A federal judge in Los Angeles took a different view of the profession in a 2008 ruling upholding Hermosa Beach's denial of a license to Johnny Anderson, who had another parlor in Los Angeles. Because the customer has final control over the design, Judge Christina Snyder reasoned, tattoo artists convey no message of their own, lack First Amendment protection and can be excluded as a public health risk.

But the appeals court said the Constitution protects "collaborative creative processes" like newspaper reporting, which is assigned and reviewed by editors, or tattooing.

A city can address its health concerns by regulating, rather than banning, tattoo parlors, Bybee said.

He also rejected Hermosa Beach's argument that its ordinance did not repress free expression because tattooists could still express themselves by using airbrushes or paste to create temporary images.

A lasting tattoo is a different form of expression, indicating that its bearer is "highly committed to the message," prepared to suffer pain to receive it and willing to display it for life, Bybee said.

"Those elements," he said, "are not present - or, at least, not nearly to the same degree - in the case of a temporary tattoo, a traditional canvas or a T-shirt."

Read the ruling

The court's ruling can be read at

E-mail Bob Egelko at

This article appeared on page C - 1 of the San Francisco Chronicle

Read more:

Edited by tammy

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Mario Desa just posted an link in Tattoo 101 under the topic Tattoos and Work

to the same topic of tattoos and freedom of speech that I think is as good if not better to the above. Here it is:

Tattoos and Freedom of Speech


04:12 PM

Wonderful news on the tattoo law front! The U.S. 9th Circuit Court of Appeals just ruled, in Johnny Anderson v. City of Hermosa Beach, that "tattooing is purely expressive activity fully protected by the First Amendment, and that a total ban on such activity is not a reasonable 'time, place, or manner' restriction."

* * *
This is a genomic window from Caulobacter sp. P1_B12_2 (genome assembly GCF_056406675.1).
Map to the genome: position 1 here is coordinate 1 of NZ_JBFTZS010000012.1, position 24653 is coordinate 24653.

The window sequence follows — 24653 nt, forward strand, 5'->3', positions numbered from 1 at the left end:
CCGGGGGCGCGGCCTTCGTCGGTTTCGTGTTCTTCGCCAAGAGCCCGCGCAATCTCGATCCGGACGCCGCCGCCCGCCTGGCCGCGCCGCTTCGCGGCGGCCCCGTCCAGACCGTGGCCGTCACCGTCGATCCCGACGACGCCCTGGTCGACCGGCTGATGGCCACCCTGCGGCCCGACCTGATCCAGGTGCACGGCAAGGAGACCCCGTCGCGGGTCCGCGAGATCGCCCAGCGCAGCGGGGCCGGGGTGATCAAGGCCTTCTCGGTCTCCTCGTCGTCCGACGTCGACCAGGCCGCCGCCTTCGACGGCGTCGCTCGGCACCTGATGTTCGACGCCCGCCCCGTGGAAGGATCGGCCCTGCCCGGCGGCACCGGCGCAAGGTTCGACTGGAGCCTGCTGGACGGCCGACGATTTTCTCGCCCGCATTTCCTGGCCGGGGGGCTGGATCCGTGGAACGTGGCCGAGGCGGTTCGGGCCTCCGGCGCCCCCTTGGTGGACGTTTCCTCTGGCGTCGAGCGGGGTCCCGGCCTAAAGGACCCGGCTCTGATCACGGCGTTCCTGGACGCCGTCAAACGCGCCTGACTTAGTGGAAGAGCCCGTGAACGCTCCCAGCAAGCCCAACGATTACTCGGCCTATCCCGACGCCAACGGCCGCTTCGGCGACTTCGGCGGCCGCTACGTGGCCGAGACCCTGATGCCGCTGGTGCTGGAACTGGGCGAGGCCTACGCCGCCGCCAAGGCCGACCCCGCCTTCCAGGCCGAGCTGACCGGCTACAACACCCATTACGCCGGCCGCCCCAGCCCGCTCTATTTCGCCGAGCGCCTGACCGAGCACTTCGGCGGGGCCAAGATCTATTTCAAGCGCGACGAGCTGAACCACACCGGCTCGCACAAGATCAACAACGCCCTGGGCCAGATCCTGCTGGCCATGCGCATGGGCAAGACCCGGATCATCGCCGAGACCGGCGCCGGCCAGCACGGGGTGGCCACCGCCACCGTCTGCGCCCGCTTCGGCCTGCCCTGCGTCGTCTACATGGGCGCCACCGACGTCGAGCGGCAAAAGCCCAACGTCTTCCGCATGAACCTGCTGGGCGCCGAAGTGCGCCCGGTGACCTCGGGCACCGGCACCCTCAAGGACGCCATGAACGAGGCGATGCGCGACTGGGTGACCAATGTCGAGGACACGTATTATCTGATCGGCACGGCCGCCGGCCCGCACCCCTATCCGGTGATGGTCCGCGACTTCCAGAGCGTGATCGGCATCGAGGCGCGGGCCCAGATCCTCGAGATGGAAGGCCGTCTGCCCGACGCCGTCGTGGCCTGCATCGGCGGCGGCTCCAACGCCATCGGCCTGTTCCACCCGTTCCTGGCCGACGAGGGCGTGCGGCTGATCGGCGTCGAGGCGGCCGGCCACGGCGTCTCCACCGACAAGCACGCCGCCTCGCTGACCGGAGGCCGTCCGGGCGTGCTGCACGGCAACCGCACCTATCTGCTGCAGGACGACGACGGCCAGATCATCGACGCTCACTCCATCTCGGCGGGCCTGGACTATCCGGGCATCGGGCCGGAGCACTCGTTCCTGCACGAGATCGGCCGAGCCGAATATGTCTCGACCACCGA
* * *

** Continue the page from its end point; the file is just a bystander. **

This is huge and it's implications may go beyond zoning restrictions and even affect cases related to employment discrimination, for example. I just read the full decision and will give y'all the highlights but first some background to the case:

Last May, in our First Amendment & Tattoos post, we first mentioned the Appellate Court agreeing to review the case of Johnny Andersen of Yer Cheat'n Heart Tattoo against Hermosa Beach, CA. Johnny wanted to relocate to Hermosa Beach but was denied because zoning laws prohibited tattooing in the city. He sued in 2006 and lost because the lower court found that tattooing was a service and "'not sufficiently imbued with elements of communication" to be protected as speech.

Wrong! according to today's published decision by the Appellate Court, and they really rip it apart.

So, I'll actually use my law license for some good today and break it all down for you. I'm picking out some key elements that may help other tattoo artists facing similar restrictions on doing business and hopefully we'll see more wins as well.